My knees/shins are still bruised
Those pants were tossed - burn marks on both knees...

And a few months prior to that, I cracked a bone in my left foot - overcrowding at the wedding, tried to get out of the way of people coming my way w/o noticing me... Landed on foot wrong...

But I do think I'm down 15 lbs since start of 2011


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Peacefield
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Dec 21, 2011 18:38 |  #7

Red Tie Photography wrote in post #13580521 (external link)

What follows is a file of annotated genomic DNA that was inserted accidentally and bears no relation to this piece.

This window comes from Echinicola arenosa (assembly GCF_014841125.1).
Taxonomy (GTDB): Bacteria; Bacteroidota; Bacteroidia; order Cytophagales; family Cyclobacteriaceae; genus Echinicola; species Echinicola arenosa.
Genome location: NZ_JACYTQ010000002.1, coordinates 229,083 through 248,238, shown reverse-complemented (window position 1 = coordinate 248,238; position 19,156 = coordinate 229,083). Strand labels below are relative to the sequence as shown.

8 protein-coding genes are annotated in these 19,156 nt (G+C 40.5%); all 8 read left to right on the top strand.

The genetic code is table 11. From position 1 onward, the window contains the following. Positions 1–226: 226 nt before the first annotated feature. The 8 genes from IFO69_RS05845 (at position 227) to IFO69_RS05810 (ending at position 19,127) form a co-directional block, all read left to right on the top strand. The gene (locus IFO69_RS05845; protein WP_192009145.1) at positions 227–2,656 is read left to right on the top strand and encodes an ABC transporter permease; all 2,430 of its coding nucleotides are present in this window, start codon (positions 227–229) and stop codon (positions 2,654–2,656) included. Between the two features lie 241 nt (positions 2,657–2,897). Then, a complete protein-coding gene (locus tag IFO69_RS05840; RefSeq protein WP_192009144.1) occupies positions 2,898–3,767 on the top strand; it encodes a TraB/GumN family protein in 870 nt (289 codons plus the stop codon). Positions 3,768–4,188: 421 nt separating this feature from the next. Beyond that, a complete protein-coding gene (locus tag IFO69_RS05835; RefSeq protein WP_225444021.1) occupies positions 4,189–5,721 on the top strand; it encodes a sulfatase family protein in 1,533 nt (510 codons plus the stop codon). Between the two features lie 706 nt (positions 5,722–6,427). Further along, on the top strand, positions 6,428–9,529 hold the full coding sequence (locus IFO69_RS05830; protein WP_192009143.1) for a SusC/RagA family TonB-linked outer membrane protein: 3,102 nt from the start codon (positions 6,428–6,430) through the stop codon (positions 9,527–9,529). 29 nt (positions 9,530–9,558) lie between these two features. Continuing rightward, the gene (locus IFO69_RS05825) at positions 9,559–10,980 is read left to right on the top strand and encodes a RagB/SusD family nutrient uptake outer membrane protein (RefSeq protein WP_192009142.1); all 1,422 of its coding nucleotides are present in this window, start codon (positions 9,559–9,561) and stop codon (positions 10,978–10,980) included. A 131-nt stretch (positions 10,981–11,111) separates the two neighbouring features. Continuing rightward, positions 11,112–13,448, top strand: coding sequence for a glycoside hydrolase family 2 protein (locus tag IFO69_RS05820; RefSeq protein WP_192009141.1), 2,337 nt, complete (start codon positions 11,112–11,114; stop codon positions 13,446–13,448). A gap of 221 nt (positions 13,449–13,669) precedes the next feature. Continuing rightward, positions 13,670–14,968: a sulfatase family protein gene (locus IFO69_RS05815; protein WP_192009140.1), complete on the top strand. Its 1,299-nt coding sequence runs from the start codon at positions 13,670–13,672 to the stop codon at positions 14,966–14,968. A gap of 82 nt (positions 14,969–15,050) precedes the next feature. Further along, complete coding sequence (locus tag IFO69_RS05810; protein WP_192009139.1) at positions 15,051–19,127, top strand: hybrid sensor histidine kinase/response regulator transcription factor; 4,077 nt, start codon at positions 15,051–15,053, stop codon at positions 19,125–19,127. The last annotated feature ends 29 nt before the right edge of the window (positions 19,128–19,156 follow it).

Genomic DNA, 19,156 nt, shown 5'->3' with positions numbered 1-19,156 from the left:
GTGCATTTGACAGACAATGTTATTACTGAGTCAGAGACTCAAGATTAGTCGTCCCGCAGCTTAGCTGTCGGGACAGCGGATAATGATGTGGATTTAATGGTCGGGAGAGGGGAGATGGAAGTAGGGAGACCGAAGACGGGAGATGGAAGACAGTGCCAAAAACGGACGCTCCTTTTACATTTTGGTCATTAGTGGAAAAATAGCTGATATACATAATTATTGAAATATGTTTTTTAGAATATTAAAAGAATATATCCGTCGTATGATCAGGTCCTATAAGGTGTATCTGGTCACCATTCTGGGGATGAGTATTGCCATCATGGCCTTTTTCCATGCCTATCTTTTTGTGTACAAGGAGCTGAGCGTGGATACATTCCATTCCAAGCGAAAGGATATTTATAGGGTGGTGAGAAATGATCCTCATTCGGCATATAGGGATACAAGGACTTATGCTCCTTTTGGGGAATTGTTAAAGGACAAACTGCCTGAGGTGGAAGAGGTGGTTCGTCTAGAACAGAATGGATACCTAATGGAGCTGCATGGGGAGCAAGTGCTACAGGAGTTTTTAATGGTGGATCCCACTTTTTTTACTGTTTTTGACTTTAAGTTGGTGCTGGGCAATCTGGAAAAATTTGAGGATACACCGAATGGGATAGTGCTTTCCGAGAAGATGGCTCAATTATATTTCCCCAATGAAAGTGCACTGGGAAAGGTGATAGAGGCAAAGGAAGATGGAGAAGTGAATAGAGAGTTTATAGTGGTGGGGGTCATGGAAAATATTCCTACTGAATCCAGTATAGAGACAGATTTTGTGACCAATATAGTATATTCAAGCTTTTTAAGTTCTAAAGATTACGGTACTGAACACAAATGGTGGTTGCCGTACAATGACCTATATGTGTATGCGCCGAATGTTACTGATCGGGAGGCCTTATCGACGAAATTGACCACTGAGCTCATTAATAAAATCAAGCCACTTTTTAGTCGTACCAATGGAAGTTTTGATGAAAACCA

This sounds a lot like a thread around last year - did you create that one too?

Yup. Getting better doesn't happen by accident.

Last year's list had a lot of technical stuff on it: thinking I'm shooting in AV but forgetting to switch back to it from M, understand flash better, etc. While there's always room to grow, I'm in a good place with stuff like that.

What I really want to do now, as simple as it sounds, is to do the job as well as I know how to do it if only I were to allow myself the time.


Robert Wayne Photography (external link)

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digital ­ paradise
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Dec 21, 2011 23:15 |  #8

I find everything about flash fascinating so it is an ongoing love affair.